REELTOWN, Ala. (AP) — The baptism of high school football players on the 50-yard-line in their football stadium has drawn complaints from a group that pushes for separation of church and state.
After more than two dozen Reeltown High school players were baptized on the field in November, the Wisconsin-based Freedom from Religion Foundation demanded an investigation.
“There is a strong relationship between conservative Protestantism and football at the high school and college level,” said Michael Altman, a religious studies professor at the University of Alabama.
Altman said the Wisconsin group “is doing its best to call attention to a practice it finds unconstitutional by trying to take a local story national.”
Tallapoosa County Schools Superintendent Joe Windle told Al.com that he found no wrongdoing. The baptism was not conducted by the school, he said.
Windle said he knew about the baptism, since he had spoken with Coach Matt Johnson ahead of time. He said he approved as long as it wasn’t a team requirement for everyone to attend — and that it wasn’t sponsored by a school employees.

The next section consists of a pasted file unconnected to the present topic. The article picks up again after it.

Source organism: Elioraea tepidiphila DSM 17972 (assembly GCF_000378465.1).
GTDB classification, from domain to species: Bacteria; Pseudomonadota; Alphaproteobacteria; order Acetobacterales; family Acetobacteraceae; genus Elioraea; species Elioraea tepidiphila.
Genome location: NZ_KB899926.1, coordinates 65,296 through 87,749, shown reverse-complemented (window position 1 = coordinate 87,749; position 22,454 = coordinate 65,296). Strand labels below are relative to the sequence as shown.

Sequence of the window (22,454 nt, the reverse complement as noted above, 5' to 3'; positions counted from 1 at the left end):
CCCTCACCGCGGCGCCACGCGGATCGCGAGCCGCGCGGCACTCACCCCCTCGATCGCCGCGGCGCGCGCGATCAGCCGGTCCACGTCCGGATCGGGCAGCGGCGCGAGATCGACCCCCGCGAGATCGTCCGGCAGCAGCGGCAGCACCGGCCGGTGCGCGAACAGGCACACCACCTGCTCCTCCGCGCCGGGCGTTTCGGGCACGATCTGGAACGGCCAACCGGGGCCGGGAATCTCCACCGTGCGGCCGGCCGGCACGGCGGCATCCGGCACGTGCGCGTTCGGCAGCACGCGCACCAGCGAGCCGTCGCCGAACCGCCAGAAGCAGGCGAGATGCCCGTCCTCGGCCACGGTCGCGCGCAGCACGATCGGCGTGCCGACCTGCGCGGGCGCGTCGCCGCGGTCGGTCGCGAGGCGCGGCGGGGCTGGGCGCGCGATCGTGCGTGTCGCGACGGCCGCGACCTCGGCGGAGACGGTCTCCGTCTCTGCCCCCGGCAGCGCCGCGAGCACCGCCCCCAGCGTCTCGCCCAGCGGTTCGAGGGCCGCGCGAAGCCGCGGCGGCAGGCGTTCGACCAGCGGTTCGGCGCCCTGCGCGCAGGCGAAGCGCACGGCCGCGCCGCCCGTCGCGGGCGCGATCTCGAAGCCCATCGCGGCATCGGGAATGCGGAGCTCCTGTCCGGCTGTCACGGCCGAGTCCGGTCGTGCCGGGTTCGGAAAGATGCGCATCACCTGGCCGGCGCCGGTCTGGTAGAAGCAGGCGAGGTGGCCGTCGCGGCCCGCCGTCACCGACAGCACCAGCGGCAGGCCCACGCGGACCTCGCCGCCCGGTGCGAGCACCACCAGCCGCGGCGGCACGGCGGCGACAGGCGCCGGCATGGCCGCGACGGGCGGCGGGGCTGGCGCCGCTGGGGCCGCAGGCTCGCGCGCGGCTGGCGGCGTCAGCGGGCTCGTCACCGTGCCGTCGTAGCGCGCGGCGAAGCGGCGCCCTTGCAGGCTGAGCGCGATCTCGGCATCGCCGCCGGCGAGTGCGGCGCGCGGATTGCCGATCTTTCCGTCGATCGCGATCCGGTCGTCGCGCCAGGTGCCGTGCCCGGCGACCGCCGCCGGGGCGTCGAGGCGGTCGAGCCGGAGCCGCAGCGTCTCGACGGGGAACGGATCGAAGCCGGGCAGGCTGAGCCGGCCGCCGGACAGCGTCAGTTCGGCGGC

“The coach told me it would happen and I told the coach he couldn’t be involved,” said Windle, who did not attend the baptisms. “I was asked if they could do it. I said that I had no problem with it, to be sure they get two pastors to do it and to be sure that they do it and that (Coach Johnson) stay out of it and that’s what we did.”
The issue has garnered attention in Tallapoosa County, a small county of around 41,000 residents northeast of Montgomery.
The baptisms occurred inside a tub filled with water. About 35 students asked to be baptized, Windle said. Of those, 26 were football players who requested the baptisms take place on the football field. The other students had their baptisms at their churches, Windle said.